IT seems months since I planted my squash seeds, edge on, in pots in the greenhouse. The flat seeds are prone to rot otherwise, writes Anne Akers.
Once they’ve started growing, these little plants take up a huge amount of space in the allotment.
They are vines, with winding tendrils, so I could grow them up huge frames made with stout branches, held together with twine, like Monty Don does in his amazing posh garden down south. But I am lacking in the construction department, so along the ground they creep
There’s a lot of leaves and stem for not many squash, one or two per plant if you want big fruit, nipping the end off when they become too prolific, otherwise they’ll take over the whole site.
It is immensely satisfying to see the yellow flowers transform into little squash, then huge great beasts.
As they grow in size and weight, they have to be lifted from the ground by slates or flat stones to stop them rotting and keep the slugs away.
As the leaves die back the fruit ripen, but they need to be left in place until the stalk starts to break away, it’s important to leave the stalk intact and definitely not use it as a handle, as the scar is likely to rot. Then there’s the curing, the skins have to be allowed to thicken, preferably in the sunshine, but not in the frost, or they’ll rot.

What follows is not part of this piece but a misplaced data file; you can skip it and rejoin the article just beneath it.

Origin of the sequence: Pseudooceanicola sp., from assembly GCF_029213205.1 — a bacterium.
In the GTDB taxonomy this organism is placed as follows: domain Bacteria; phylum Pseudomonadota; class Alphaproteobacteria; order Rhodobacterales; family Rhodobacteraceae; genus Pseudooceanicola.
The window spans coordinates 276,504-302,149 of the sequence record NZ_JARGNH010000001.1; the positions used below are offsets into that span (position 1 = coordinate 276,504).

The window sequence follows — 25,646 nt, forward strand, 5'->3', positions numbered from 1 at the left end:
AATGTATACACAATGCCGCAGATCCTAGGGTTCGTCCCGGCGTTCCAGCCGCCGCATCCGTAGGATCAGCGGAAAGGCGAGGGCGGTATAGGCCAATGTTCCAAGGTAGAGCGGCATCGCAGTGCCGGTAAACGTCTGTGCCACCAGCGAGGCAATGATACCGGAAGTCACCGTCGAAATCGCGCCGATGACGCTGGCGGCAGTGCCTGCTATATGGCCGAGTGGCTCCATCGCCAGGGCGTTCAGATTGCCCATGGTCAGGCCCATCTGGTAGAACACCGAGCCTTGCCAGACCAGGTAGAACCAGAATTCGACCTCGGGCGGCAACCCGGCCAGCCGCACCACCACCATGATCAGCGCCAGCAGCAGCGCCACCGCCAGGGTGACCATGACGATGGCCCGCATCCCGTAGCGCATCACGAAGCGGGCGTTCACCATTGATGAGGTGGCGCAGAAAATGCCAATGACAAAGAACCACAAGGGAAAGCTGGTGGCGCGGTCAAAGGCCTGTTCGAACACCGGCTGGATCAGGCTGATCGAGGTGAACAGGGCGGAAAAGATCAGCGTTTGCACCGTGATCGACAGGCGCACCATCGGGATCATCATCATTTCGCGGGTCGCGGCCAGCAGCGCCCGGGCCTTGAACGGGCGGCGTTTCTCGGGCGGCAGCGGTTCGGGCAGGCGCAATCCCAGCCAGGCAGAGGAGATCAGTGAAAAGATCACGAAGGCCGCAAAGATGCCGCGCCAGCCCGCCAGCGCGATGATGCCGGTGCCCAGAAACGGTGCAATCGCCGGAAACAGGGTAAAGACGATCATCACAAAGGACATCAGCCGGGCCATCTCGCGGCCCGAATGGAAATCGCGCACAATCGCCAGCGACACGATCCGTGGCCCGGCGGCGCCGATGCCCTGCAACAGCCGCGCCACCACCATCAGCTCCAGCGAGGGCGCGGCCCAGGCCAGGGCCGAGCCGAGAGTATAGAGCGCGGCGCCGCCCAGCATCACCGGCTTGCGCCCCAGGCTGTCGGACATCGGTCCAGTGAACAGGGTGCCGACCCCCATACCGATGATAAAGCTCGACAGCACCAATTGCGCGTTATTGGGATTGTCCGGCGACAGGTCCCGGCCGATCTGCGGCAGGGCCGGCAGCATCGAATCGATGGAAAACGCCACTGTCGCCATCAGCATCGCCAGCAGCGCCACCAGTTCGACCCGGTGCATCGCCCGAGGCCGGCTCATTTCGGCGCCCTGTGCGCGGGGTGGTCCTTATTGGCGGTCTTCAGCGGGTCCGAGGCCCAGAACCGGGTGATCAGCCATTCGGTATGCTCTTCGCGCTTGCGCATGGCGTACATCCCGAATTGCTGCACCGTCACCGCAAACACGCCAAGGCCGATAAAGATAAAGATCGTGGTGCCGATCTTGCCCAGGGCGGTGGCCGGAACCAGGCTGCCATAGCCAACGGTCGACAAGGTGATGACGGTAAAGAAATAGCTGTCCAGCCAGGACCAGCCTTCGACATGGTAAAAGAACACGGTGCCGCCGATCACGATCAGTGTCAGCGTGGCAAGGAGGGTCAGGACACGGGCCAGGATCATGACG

The greenhouse, shed or unheated room in the house will be fine, mine are there now and I’ll be keeping an eye on them over the winter.
They’ll keep for months and will be delicious in soups, stews, or just plain roasted. They also make good chutney and, being sweet, make a surprisingly delicious jam.
Speaking of jam, it is one of the easiest and most rewarding preserves to make from the allotment harvest. Once you’ve made and tasted your own, you’ll never eat shop-bought again by choice. I’ve made a batch of blackberry, which is like blackberry fudge, so sweet and squidgy, also raspberry and, with an abundance of plums this year, a rather lovely roast plum, vanilla and cardamom, which I’ll be giving for Christmas presents.
Meanwhile on the allotment, the sprouts and parsnips will be ready to pick on Christmas morning. Then it’s time to plan next year’s harvest.